Component of the Year Nominees
While a lot of how a bike rides depends on its frame design, the other half of the equation is the components hung on it. Without one or the other, you aren't going anywhere, and the components picked can help a good frame ride great or a great frame ride poorly.
Selecting a few standouts from the huge field of contenders is tricky, and involves plenty of lively debate and discussion. This year, there were four components that stood out from the rest.
Hayes, Maxxis, and Cane Creek, and Shimano all have new products that are exciting and bring something new to the market in 2018. Which one stands out the most?
Why it's nominated
Hayes was one of the first when it comes to mountain bike disc brakes. Back in the day, they were one of the best options, but it didn't take long before other brands came to market and quickly pushed them aside. Hayes put up a fight in the years that followed, but they had a hard time competing against the likes of Shimano, SRAM, and others who simply had a better product. For the Dominion A4, Hayes went back to the drawing board. Rather than simply building on and taking lessons from the past, they designed a new brake system from the ground up that delivers on all fronts.
The goal in development, according to Hayes, was to develop a best-in-class brake, free from past assumptions. The only timetable in development was to get it right the first time - something they had to do considering their history and other options on the market. The Dominion A4 is completely redesigned and offers a high level of performance. It has an excellent lever feel, plenty of power, and wonderful modulation. There is a unique crosshair pad alignment feature that helps center the caliper over the rotor and fine-tune the alignment between the two.
By disregarding conventions and starting from the ground up, Hayes has made a brake that is not only competitive with the other top brakes currently available but innovative as well.From the review:
Why it's nominated
Maxxis have long been one of the most popular choices when it comes to mountain bike tires, especially on the World Cup DH circuit. The Minion DHF / DHR II and the High Roller II are absolute classics, and have amassed an impressive number of victories between them. The Assegai is the latest tire from Maxxis. Designed by Greg Minnaar, the tire takes design cues from both the Minion and the High Roller and incorporates them into one aggressive tire.
Combining two popular tread patterns doesn't necessarily guarantee success, but in this case Maxxis got it right, and the Assegai was seen on racers bikes on both the World Cup DH and EWS circuits. In its inaugural season it was only available with a thick DH casing, but expect this aggressive tire to become even more popular once a lighter, more pedal friendly version hits the market.From the First Ride:
Why it's nominated
Cane Creek, the Western North Carolina based component manufacturer makes a variety of products including headsets, cyclocross brakes, seat posts, and suspension. Now, we can add titanium cranksets to the list. The uber-light, mega-fancy titanium eeWings crankset is built to take a beating.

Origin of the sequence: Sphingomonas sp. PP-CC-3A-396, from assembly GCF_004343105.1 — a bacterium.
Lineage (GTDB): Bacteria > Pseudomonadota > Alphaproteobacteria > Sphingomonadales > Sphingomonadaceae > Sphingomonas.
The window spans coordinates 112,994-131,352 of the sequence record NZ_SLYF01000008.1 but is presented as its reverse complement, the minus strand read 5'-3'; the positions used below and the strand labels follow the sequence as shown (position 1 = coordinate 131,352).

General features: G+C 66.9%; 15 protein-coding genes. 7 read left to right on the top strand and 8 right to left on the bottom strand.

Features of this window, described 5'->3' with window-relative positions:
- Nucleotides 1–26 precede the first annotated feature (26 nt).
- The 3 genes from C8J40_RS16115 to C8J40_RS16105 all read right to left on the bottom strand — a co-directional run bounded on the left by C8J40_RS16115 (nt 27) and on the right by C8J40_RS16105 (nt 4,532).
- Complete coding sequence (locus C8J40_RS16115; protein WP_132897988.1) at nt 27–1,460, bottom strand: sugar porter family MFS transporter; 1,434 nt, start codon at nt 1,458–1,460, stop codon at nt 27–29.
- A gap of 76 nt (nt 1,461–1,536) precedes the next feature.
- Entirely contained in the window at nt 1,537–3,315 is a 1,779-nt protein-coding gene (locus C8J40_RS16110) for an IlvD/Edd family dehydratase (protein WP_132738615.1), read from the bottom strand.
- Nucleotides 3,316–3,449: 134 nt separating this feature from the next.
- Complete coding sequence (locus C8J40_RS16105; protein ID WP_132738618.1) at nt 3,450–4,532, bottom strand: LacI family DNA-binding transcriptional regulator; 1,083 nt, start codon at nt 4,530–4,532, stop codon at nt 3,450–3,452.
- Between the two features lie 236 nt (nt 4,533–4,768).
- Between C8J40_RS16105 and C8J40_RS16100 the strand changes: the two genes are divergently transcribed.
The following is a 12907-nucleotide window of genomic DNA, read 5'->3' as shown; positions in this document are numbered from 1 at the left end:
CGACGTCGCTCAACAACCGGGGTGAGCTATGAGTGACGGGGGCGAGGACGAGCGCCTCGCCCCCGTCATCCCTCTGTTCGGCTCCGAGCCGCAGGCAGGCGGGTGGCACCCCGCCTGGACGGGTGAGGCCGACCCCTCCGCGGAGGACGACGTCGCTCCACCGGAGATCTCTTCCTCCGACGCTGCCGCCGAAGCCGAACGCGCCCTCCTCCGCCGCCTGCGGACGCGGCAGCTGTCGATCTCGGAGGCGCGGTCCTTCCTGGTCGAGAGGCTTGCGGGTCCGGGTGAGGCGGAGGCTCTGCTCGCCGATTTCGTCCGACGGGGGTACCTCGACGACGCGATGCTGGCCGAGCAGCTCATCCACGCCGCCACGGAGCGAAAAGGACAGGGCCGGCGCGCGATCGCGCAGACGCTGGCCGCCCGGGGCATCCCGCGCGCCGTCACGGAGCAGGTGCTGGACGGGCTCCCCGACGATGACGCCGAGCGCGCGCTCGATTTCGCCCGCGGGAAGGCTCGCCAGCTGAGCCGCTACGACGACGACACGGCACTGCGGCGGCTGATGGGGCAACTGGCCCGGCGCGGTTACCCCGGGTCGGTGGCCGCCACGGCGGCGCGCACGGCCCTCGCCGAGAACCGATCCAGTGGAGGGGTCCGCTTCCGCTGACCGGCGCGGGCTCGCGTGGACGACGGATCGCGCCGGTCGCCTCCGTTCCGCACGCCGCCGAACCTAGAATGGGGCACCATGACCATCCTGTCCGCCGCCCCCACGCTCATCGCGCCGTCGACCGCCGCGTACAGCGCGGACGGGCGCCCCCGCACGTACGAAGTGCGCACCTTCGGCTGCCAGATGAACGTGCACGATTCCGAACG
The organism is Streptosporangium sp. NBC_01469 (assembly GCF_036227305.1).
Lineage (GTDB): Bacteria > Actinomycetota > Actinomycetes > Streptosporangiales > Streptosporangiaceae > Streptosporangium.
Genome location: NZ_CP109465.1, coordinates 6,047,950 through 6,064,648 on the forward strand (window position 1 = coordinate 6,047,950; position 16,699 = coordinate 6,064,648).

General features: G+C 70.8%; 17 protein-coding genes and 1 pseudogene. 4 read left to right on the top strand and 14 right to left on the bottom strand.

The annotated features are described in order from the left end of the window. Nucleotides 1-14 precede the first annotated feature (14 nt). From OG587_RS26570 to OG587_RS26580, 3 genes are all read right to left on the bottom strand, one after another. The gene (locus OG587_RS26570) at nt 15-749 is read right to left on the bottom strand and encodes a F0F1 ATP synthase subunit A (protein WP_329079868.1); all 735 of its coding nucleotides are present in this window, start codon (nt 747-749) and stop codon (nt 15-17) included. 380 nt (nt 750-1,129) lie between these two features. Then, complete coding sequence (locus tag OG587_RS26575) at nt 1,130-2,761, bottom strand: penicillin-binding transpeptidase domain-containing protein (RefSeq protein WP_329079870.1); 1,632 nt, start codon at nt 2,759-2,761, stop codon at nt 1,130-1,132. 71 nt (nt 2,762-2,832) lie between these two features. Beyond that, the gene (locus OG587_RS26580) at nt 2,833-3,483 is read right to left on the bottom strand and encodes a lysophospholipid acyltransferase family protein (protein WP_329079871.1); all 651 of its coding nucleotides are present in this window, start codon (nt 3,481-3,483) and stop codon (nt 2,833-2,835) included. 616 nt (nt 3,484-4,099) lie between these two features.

The cranks are designed for trail and enduro riding and feature titanium everything, other than the preload assembly. The arms of the cranks are made from Grade 9 Ti-3Al-2.5V titanium, and the rest of the cranks are Grade 5 Ti-6Al-4V titanium. There is a hirth joint that joins the two ends of the shaft and can withstand high torque loads. The cranks weigh 400-grams - competitive with a high end set of carbon cranks - and come with a 10-year warranty. Where a carbon crank may crack or suffer a failure from repeated impacts, the eeWings are made to get hit time and time again.
The eeWings are both lightweight and durable, and a surefire way to stand out amidst the sea of carbon. Sure, that hefty price tag is going to be a deterrent for many, but they're built to last for years and years to come.From the First Ride:
Why it's nominated:
Shimano finally joined the 12-speed party with their new XTR drivetrain, which relies on a new freehub body design and has a 10-51 tooth cassette. If you're going to be a little late you might as well offer a bit more range than everyone else, right? There's more to the top-of-the-line gruppo than an extra tooth out back, though; Shimano reworked their derailleur design and the cassette's shift ramps in order to make it possible to shift at any time during a ride, even when you're putting the power down on a steep climb.
The biggest story may be how the new XTR drivetrain transfers power to the wheel by way of Shimano's Scylence freehub system. Two driver plates inside the hub fully disengage while coasting, which means that there's no buzzing or clicking to be heard; it's completely silent, as the name suggests. It's a big innovation for Shimano and puts it in a competitive place for a high-end 1x12 drivetrain that you won't hear coming.
It's the attention to detail that sets the new XTR apart, a level of refinement that earned it the nomination for Component of the Year. From the first ride:
All of these components offers a solution or advancement in technology. Which are you most impressed by?